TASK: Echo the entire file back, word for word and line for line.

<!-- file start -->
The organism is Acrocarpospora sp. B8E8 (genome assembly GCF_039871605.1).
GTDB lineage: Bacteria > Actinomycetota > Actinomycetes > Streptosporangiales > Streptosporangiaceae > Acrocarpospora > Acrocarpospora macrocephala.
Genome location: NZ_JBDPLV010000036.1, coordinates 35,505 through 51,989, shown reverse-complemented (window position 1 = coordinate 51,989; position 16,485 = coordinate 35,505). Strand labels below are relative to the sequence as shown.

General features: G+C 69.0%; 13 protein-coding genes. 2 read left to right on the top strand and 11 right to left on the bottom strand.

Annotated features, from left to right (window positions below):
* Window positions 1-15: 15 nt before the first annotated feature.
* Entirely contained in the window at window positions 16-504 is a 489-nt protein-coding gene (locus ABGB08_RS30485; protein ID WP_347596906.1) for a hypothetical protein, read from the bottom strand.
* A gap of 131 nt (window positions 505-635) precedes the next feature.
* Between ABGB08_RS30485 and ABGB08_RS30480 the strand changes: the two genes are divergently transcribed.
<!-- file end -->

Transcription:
The organism is Acrocarpospora sp. B8E8 (genome assembly GCF_039871605.1).
GTDB lineage: Bacteria > Actinomycetota > Actinomycetes > Streptosporangiales > Streptosporangiaceae > Acrocarpospora > Acrocarpospora macrocephala.
Genome location: NZ_JBDPLV010000036.1, coordinates 35,505 through 51,989, shown reverse-complemented (window position 1 = coordinate 51,989; position 16,485 = coordinate 35,505). Strand labels below are relative to the sequence as shown.

General features: G+C 69.0%; 13 protein-coding genes. 2 read left to right on the top strand and 11 right to left on the bottom strand.

Annotated features, from left to right (window positions below):
* Window positions 1-15: 15 nt before the first annotated feature.
* Entirely contained in the window at window positions 16-504 is a 489-nt protein-coding gene (locus ABGB08_RS30485; protein ID WP_347596906.1) for a hypothetical protein, read from the bottom strand.
* A gap of 131 nt (window positions 505-635) precedes the next feature.
* Between ABGB08_RS30485 and ABGB08_RS30480 the strand changes: the two genes are divergently transcribed.